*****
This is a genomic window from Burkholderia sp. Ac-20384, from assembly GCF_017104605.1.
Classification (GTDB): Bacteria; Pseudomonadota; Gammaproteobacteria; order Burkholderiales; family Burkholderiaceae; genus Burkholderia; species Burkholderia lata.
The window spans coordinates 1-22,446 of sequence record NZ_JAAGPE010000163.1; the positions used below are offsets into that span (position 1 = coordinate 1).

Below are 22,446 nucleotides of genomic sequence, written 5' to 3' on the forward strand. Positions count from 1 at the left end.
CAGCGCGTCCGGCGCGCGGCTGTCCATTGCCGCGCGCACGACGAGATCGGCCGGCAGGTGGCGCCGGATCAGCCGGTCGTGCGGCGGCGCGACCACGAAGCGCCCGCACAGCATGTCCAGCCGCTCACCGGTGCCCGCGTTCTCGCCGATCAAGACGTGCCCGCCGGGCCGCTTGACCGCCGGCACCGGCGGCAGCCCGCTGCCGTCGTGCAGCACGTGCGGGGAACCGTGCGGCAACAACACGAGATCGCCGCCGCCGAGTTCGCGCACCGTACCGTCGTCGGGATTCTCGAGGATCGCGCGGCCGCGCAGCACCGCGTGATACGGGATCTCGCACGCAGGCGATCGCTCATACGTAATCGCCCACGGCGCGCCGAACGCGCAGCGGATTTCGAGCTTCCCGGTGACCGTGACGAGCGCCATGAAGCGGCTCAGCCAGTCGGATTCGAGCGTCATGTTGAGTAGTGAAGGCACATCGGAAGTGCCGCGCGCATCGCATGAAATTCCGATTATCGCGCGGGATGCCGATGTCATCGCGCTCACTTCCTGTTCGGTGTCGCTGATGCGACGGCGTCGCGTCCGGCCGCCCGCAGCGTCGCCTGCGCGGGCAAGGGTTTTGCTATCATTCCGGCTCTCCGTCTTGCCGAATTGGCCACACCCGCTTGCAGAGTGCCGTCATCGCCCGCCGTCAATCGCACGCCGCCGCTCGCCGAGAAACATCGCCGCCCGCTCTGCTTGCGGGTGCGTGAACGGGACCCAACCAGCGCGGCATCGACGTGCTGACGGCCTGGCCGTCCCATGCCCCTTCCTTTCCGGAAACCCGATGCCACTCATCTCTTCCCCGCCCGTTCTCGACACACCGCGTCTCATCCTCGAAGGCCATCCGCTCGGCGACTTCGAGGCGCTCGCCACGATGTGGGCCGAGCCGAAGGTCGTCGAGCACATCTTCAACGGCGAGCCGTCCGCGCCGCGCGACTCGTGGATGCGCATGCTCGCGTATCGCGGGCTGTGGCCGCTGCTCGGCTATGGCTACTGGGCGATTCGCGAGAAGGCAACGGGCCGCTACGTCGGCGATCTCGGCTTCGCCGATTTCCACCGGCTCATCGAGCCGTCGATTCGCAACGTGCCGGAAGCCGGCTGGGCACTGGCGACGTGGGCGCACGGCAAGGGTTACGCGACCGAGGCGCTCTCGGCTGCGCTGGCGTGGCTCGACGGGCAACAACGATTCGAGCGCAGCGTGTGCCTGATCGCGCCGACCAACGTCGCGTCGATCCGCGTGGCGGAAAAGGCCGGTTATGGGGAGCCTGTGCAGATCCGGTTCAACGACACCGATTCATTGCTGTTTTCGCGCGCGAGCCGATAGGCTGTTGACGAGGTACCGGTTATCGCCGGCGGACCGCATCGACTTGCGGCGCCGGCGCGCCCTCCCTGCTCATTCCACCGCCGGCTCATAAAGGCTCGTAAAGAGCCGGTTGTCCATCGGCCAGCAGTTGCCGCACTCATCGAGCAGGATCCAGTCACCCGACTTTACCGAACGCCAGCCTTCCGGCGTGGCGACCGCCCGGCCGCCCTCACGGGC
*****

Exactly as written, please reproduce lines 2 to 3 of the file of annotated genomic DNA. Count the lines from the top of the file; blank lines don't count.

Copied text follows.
Classification (GTDB): Bacteria; Pseudomonadota; Gammaproteobacteria; order Burkholderiales; family Burkholderiaceae; genus Burkholderia; species Burkholderia lata.
The window spans coordinates 1-22,446 of sequence record NZ_JAAGPE010000163.1; the positions used below are offsets into that span (position 1 = coordinate 1).